Ms. Bailey calls self-development “a two-edged sword.” On the one hand, members are free to create a community reflecting their values. On the other, “I’m sure we’ve made mistakes an experienced developer would have avoided,” she said.
By the summer of 2018, the Common House – a shared space including a kitchen-dining area, laundry, guest rooms, recreation space and four efficiency apartments – was built and the community’s first four-unit stacked flat was underway. The hillside continues to be a beehive of local contractor activity.
Mr. Holland is especially proud that all buildings meet LEED standards, with some solar power-equipped structures operating at close to net zero energy usage. Prairie Hill will be recognized by 1,000 Friends of Iowa for smart growth in new residential construction in ceremonies at the state capitol in January.
“This is part of what we want to do – to set the example for the community,” he said.
Prairie Hill members use “sociocracy,” a governance model based on consent rather than consensus, to bridge disagreements over development, policies and management of common areas.
“It’s a nice way of people working together with a structure, allowing everybody to be heard,” said Nan Fawcett, another longtime member.
The process takes time, but members recognize “there is more wisdom in the community than there is in any one of us,” added Mr. Holland. “When we go through these things, we come out with a lot better decisions.”
As remaining units are built and sold, more and more decisions will have been made that don’t have to be revisited. The tasks of running the community will also be spread over more people.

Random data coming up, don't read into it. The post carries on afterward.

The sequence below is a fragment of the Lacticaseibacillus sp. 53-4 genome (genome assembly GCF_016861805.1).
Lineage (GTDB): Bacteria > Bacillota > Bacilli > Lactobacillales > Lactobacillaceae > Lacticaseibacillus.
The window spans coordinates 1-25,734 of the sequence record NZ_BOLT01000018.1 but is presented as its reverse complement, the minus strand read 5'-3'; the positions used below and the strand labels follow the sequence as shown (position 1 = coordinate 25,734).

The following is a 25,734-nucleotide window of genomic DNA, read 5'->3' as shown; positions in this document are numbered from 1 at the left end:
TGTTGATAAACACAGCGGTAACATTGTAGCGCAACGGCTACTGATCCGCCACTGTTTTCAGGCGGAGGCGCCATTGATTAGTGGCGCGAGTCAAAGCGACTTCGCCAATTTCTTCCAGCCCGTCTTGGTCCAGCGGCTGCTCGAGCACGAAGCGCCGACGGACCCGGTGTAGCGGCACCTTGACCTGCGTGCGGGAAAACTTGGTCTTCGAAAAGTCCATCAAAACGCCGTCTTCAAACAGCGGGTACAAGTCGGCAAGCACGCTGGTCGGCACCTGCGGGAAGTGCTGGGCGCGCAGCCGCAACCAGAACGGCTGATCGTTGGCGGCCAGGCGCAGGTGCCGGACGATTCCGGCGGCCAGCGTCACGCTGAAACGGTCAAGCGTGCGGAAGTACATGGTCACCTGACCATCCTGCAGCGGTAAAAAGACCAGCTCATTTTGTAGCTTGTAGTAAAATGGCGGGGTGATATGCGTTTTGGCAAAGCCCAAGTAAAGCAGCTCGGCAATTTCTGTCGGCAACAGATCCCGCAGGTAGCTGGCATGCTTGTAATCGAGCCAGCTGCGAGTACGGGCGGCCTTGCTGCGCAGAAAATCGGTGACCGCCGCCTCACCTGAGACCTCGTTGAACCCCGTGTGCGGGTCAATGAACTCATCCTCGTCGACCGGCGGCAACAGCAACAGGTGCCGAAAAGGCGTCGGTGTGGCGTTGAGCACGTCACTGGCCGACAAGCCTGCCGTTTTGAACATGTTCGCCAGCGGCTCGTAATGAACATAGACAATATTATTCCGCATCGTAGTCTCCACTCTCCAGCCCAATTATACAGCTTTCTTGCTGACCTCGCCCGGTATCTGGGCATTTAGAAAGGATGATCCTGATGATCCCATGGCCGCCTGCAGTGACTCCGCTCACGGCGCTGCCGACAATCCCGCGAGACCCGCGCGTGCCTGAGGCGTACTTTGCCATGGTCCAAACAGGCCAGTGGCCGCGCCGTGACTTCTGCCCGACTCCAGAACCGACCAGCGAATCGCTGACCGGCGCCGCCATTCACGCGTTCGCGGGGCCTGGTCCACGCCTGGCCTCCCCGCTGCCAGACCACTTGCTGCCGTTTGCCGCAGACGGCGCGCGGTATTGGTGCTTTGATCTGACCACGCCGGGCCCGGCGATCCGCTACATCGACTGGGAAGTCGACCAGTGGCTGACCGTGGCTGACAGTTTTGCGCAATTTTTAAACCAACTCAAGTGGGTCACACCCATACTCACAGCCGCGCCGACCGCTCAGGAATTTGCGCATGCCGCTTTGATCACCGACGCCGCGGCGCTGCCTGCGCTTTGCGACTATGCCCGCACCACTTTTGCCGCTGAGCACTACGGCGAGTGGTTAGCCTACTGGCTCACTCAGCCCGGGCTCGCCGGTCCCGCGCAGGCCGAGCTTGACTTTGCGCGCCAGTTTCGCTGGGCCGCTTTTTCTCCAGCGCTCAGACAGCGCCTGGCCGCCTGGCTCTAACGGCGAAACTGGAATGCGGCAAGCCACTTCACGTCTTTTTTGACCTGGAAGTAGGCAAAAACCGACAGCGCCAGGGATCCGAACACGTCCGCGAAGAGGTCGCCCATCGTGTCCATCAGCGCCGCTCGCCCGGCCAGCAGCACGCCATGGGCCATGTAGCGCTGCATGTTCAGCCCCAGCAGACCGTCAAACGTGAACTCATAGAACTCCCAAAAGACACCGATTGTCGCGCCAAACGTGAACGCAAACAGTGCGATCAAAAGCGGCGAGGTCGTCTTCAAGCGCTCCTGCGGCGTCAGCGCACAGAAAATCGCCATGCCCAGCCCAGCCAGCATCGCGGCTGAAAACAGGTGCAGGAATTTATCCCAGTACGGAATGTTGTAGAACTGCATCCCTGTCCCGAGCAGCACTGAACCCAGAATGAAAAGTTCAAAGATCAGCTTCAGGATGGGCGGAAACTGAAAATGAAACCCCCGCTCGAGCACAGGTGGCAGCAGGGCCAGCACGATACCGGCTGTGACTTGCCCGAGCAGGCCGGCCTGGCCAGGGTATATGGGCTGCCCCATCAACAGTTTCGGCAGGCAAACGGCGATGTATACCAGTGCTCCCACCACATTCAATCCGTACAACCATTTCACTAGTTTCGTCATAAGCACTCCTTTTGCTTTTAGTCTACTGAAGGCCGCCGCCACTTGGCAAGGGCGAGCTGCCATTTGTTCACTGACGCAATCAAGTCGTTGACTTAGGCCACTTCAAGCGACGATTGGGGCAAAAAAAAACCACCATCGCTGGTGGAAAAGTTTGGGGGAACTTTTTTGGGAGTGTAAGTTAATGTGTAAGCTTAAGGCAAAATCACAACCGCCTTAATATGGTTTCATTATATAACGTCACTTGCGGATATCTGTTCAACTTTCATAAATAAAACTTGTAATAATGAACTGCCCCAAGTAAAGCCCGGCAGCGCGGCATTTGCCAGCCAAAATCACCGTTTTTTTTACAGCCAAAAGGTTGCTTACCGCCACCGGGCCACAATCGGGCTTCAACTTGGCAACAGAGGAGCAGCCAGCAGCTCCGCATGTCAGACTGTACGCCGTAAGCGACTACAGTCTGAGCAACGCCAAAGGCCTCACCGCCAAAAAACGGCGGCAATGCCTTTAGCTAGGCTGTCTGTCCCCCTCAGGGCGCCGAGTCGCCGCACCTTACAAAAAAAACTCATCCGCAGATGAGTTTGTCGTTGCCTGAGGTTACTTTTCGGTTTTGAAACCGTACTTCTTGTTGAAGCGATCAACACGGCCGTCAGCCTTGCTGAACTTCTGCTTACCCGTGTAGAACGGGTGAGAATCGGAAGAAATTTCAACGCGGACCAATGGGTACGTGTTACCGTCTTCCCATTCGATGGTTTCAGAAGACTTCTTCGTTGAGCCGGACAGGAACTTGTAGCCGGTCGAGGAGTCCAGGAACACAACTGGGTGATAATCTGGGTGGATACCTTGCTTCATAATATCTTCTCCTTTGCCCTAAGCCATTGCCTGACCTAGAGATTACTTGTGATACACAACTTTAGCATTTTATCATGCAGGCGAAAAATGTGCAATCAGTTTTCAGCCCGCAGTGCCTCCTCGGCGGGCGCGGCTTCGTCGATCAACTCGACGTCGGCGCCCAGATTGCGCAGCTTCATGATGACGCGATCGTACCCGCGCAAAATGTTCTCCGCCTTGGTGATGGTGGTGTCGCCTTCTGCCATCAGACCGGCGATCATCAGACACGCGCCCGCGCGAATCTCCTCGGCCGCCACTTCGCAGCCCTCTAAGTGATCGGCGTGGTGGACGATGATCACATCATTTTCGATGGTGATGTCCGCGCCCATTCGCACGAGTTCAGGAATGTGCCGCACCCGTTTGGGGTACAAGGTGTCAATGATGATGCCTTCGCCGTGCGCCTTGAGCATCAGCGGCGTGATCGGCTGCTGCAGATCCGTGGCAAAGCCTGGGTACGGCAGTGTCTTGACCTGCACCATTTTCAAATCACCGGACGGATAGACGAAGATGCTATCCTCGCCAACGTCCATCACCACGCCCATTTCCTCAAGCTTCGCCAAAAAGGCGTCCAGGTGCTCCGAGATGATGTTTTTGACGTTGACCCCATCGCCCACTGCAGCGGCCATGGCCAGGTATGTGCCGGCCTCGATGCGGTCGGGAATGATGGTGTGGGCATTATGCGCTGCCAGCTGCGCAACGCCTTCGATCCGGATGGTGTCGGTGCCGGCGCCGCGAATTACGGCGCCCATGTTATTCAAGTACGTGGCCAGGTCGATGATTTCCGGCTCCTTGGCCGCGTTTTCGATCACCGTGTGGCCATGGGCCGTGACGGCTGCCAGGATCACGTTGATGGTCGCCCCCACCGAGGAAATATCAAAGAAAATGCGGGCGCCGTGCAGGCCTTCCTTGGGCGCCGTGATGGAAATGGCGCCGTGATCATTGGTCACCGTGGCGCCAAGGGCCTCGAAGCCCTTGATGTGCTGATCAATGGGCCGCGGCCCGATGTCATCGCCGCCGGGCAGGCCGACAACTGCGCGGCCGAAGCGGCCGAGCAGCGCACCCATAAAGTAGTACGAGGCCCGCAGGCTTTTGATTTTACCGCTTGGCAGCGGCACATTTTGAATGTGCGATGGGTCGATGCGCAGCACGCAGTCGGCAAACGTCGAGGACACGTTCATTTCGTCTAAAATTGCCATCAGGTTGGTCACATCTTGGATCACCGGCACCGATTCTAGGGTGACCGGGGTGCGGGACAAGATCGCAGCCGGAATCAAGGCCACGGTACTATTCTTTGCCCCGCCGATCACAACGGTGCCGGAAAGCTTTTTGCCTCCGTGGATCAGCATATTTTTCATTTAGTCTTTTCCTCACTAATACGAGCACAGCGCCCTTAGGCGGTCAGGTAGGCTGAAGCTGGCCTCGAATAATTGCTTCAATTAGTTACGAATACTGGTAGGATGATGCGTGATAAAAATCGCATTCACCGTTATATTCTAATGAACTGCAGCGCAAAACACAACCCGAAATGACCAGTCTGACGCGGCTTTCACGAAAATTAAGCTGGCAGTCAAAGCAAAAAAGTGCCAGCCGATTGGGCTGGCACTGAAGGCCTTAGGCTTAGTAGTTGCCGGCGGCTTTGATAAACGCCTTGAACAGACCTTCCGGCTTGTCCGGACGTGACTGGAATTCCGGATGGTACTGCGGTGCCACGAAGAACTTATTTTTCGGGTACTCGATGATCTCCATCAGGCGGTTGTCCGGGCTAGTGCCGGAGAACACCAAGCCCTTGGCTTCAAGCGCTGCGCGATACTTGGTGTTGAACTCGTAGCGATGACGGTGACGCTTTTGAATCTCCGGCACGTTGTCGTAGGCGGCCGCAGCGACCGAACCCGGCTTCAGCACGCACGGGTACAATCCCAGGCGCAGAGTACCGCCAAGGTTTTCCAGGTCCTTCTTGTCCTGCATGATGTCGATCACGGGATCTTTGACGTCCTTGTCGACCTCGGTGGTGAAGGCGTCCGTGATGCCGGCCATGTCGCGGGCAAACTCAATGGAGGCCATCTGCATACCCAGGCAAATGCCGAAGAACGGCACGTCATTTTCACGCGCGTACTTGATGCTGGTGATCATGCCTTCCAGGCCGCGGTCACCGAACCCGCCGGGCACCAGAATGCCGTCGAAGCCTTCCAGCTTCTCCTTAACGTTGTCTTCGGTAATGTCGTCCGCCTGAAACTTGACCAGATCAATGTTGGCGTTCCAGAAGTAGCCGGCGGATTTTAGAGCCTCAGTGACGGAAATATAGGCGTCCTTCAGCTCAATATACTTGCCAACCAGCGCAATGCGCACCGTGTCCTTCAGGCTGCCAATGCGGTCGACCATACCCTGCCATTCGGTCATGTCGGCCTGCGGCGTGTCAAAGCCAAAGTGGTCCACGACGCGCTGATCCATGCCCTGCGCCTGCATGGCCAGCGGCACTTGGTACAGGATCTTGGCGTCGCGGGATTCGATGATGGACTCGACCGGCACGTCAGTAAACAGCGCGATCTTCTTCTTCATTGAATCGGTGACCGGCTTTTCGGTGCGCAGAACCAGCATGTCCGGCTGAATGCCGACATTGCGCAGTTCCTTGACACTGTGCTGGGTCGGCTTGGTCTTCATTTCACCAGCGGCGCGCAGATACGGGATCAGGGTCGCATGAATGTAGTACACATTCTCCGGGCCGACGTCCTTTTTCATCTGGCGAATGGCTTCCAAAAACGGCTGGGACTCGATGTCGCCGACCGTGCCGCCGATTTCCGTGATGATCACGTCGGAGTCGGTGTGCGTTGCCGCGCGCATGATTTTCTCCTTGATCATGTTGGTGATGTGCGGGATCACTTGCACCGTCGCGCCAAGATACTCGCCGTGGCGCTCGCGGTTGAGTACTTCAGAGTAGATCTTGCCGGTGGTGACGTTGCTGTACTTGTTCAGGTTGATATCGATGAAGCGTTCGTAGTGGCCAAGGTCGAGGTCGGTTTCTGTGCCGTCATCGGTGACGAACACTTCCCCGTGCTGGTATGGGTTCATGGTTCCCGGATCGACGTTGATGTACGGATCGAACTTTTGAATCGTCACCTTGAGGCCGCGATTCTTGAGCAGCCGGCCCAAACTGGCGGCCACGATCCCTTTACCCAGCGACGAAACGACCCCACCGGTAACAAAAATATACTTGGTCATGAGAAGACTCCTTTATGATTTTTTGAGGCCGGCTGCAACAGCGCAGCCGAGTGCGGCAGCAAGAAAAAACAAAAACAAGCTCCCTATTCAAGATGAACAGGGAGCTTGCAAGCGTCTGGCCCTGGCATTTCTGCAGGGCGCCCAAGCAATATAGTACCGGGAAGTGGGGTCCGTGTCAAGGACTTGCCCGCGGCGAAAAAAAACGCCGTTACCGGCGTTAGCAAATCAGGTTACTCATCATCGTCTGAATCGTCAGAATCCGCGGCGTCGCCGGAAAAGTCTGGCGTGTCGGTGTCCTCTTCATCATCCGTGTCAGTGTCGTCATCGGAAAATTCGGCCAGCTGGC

“Everybody thinks that there is less work ahead,” said Ms. Fawcett.
Most members are in the 50-70 age range. She hopes a lower workload will entice more young families to join, helping Prairie Hill meet its multi generational aims. Units range in price from $225,000 for a 645-square-foot one-bedroom stacked flat to $300,000 for a 950-square-foot duplex home – sizes and levels that may discourage some families. The group has a low-income housing grant from the Johnson County Housing Trust and is working with the local chapter of Habitat for Humanity on ways to make future units more affordable.
Community within a community
Resident John Bowman calls Prairie Hill “a little pocket of country right in the middle of the city.” He and wife Val moved to Iowa City last summer from California and like being close to shopping, healthcare, cultural and entertainment options.
“The bus comes to the door. We walk to football games. This town has so much to offer,” he said.
The couple, who had downsized from single-family homes as their children left the nest, occupy a 515-square-foot studio in the common house. If either needs alone time, there’s plenty of room and often some company beyond the door. Residents pick up their mail at the common house, share a weekly Tasty Tuesday meal, and meet for coffee, games, crafts, discussion groups or exercise. At least a dozen community groups use the common house for meeting space.
“We’re a community that’s actually involved with the larger community,” said Ms. Bailey, citing more than 100 trick-or-treaters on Halloween night. CBJ